Zenefits, Medium, Mixpanel, Fitbit, and Uber — those are just some of the companies experiencing issues around human resources lately. Whether it’s growing teams the right way, letting people go, or dealing with diversity, HR questions have been on the back burner for entrepreneurs. But while there’s a need for more engineers and designers to build a company, the foundation for HR hasn’t been laid in many companies.
A new report published by venture capital firm Lightspeed Partners highlights recruiting trends and identifies seven things startups should think about when it comes to HR. The firm surveyed 150 early-, mid-, and late-stage companies and discovered that founders often asked what they should do first, how they should benchmark results, and how they stack up against their peers.
While many recruiting reports have been published prior to Lightspeed’s, the firm has taken a different approach, opting to buck anecdotal evidence in favor of surveying its portfolio companies. It believes that relying on anecdotes has resulted in companies making bad decisions.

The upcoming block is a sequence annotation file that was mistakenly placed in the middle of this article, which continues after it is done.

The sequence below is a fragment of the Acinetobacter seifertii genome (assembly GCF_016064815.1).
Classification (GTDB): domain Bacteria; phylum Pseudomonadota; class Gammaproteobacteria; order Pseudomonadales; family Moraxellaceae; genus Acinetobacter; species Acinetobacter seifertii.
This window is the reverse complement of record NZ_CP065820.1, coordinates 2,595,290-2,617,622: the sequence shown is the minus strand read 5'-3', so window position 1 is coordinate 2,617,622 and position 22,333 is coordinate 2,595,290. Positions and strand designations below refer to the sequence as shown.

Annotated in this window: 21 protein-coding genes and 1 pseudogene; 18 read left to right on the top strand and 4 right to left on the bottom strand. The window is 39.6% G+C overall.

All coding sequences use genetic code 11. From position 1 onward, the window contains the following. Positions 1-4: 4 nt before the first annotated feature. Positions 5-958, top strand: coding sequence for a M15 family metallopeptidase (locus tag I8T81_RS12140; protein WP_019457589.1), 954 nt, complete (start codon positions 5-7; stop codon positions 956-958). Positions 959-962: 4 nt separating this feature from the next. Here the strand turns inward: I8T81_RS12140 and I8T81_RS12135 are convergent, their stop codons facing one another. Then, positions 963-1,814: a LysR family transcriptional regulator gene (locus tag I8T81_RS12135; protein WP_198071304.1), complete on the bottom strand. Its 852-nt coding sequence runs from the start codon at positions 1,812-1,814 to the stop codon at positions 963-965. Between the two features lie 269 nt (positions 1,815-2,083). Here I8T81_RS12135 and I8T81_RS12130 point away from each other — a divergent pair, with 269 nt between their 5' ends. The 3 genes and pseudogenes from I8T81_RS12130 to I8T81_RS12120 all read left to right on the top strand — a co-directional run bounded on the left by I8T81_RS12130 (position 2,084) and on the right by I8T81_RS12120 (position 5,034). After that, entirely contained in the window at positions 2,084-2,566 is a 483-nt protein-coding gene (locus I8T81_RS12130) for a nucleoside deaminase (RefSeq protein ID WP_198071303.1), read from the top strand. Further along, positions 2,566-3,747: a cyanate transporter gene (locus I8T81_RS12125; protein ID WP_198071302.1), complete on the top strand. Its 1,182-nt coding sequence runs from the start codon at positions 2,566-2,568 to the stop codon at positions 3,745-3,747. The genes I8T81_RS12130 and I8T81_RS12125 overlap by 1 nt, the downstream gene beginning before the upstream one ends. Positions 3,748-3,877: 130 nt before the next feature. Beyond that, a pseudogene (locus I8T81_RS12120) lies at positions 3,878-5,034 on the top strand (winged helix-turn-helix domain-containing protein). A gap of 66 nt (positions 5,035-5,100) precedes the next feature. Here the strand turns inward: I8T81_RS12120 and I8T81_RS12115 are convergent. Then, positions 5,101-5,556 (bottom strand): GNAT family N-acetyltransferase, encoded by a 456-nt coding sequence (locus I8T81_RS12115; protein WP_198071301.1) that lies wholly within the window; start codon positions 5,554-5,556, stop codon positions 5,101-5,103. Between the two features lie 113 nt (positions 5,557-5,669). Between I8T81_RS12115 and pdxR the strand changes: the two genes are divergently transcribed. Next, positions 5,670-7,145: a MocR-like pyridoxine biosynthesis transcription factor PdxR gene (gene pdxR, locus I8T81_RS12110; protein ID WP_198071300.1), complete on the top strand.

1. Involve HR in all decisions around headcount
The first insight that Lightspeed identified is to make the person in charge of recruiting a member of the management team. “HR has not been a business-critical function viewed by founders,” explained the firm’s talent partner Luke Beseda in an interview with VentureBeat. “Their first in-house recruiter could be a junior or someone less experienced than an executive. When [HR] has no seat at the table, companies may set unrealistic goals for hiring.”